Before I became the ‘Traveling Rabbi’ I was known as the Juggling Rabbi. I used my juggling skills to perform at Simchat Beit Hashoeva on Sukkot.

“When sacrifices were offered in the Holy Temple, there was also a special pouring of wine and oil at the altar. On Sukkot there was also a special ceremony entailing the pouring of water.

The water was drawn the night beforehand from the Shiloach spring, and this was done with great joy and happiness, with singing and dancing. This was called “Simchat Beit Hashoeva” — the “joy of the drawing.” Today’s Simchat Beit Hashoeva is a commemoration of that one, and a fulfillment of the Mitzvah to rejoice on the holiday of Sukkot.” (From ask

My fire spinning and juggling also came in handy on Lag B’omer:

We celebrate Lag B’Omer by having bonfires for family and friends, while some Jewish people may choose to get married on this day. This is because mourning practices that occur during the Omer period are lifted on this date. Some children play with bows, which represent rainbows. Some people eat carobs on this day in memory of a story about a carob tree that miraculously grew to provide sustenance for a rabbi known as Rabbi Shimon ben Yochai (whose teacher was Rabbi Akiba) and his son Elazar…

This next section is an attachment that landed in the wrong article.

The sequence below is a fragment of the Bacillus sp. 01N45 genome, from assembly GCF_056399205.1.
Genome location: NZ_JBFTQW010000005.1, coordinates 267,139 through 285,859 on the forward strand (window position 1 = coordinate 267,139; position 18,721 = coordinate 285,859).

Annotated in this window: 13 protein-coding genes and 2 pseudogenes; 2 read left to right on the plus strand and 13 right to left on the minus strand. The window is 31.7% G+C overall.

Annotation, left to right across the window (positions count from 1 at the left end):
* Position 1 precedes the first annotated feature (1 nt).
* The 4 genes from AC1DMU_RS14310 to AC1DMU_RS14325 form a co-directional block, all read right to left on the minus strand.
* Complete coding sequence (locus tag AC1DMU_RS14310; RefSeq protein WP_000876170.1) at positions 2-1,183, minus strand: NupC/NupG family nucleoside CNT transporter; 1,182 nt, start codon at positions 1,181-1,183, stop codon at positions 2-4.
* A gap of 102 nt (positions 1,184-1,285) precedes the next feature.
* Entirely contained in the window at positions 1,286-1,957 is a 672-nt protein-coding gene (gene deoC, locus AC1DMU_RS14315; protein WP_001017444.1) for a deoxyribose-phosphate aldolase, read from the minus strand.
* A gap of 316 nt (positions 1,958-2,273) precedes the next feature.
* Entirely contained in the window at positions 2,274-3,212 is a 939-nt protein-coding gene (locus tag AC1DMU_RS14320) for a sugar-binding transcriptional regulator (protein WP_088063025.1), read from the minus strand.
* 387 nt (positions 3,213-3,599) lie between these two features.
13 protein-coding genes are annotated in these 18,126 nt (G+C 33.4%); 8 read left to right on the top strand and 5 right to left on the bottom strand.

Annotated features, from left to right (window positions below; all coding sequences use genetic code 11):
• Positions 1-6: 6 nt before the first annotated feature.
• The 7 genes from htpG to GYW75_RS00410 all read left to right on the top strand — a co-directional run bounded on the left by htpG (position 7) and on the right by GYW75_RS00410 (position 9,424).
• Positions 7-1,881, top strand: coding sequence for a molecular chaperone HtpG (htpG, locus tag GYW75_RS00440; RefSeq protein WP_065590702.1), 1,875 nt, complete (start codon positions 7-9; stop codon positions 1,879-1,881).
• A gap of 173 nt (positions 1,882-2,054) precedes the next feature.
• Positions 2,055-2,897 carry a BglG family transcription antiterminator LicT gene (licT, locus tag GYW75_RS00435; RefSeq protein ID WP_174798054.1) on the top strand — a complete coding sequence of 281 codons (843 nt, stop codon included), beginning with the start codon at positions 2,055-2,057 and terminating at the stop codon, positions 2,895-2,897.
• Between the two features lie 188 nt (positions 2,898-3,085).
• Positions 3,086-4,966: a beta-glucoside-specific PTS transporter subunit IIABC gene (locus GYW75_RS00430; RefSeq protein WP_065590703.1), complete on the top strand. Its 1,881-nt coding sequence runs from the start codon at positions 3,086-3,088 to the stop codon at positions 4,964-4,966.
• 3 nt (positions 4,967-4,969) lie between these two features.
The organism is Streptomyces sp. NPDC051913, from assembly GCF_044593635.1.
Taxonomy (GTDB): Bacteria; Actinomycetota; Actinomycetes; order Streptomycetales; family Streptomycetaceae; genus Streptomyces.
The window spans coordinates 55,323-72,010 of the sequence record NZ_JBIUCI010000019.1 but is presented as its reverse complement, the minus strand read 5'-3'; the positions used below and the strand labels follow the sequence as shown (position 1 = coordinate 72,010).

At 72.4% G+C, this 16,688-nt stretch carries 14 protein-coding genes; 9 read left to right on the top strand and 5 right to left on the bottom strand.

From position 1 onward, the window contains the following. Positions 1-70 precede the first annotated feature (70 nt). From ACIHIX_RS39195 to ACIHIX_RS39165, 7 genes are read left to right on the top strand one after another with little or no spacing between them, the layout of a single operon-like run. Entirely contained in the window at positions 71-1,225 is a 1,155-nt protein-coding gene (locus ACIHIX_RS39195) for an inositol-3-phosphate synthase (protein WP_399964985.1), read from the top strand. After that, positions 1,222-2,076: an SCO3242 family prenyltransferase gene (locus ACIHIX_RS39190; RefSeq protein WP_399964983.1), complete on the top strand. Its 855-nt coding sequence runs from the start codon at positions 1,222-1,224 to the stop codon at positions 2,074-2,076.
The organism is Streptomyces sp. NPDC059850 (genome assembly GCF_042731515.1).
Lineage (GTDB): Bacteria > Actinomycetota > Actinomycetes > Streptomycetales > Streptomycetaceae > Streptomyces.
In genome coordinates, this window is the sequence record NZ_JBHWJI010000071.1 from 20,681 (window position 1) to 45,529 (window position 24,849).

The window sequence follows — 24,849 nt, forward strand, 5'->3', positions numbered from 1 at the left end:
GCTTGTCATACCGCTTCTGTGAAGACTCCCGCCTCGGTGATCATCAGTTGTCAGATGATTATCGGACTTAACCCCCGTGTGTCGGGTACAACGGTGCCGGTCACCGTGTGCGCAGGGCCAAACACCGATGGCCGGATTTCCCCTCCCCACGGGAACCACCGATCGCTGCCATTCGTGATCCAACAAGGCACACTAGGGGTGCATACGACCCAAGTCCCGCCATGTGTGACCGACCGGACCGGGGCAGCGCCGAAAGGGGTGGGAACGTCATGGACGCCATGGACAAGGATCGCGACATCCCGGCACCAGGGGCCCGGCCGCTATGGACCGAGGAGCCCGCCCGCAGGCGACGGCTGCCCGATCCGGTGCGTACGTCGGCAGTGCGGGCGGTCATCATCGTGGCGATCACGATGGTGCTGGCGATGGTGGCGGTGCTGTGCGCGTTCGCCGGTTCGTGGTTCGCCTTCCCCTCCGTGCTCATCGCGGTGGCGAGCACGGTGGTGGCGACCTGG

And of course at weddings. It is a great mitzvah to cause joy to the chatan and kalah.

Some Talmud Kiddushim… Rav would juggle R Yehuda bar Ilui would throw torches in the air at weddings..

These were very holy Tanaim, that were capable of being mechayeh mesim (resurrecting the dead)… who stopped from their Torah study just to dance for the the new couple…

So I guess it is good sometimes to juggle!


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